There isn't a shortage of Spider-Man influenced characters in the Marvel Universe, but Spider-Woman is currently mustering a strong case to be considered the best of any of them, including the original webhead himself. Spider-Woman #13 just adds one more pivotal piece of proof, but and works in some feels along the way.
Spoilers from here on out.
Spider-Woman #13 is a jumping on point of sorts, as it establishes a new main central plotline for the next series of issues. While it may be a good place to start for new readers, you won't get nearly as much out of it if you haven't at least spent a few issues getting to know the family contingent that is Ben Ulrich, Roger Gocking (The Porcupine), Jessica Drew, and the newest member of the team, Gerry, Jessica's young son. It's rather odd to say that characters within a book have chemistry, but that is effectively the best way to describe the organicness of their relationship.
Writer Dennis Hopeless delivers some genuinely funny dialogue in the early going, with an opening line that might as well be my life's mantra. He is able to bring in D-List villains and make them entertaining, though here he does have the chance to work with some higher villains on the food chain. While the book is full of laughs, it carries some emotional weight as well, and an unexpected turn hits you like a freight train to the stomach. After Porcupine goes to meet with a mystery contact at a known villain hangout, they hunt him down and capture him, and Hobgoblin sends his message loud and clear with a pumpkin bomb, seemingly killing Roger in the process.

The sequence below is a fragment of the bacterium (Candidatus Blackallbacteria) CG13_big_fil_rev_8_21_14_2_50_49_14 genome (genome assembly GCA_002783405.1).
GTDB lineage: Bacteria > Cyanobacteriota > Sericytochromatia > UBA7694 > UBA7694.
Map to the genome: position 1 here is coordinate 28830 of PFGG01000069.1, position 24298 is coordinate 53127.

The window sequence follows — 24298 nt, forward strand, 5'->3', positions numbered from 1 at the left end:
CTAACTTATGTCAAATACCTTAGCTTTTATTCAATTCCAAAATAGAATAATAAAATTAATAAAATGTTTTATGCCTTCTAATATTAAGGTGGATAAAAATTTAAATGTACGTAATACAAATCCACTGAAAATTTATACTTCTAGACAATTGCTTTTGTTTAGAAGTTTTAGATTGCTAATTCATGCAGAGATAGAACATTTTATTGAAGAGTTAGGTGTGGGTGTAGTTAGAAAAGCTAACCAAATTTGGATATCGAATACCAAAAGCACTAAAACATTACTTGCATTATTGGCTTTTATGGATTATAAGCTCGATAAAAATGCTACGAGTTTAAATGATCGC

Things might not be as they seem, but if they are, this will be a very different book going forward, and that is a little sad. Granted, the fact that it hits you in the feels so effectively speaks to the job the team has done with this cast and with Jessica's world in general.
Artist Veronica Fish's style is right at home here and feels like a natural extension of previous issues. Her Spider-Woman is effortless in her movements and full of attitude in her expressions, and her knack for comedy is evident all throughout the issue. The artist has changed up here a there since the series debuted, but a Fish-drawn Spider-Woman would be incredibly welcome going forward if that turns out to be the case.
Spider-Woman places its central importance on characters and humor, and issue #13 continues to build the strongest run this character has seen in some time. The issue hits hard, and if you've spent any time with these delightful characters, it hits even harder.
Rating: 5 out of 5 Stars
Written By: Dennis Hopeless
Art By: Veronica Fish
Colored By: Rachelle Rosenberg
Lettered By: VC's Travis Lanham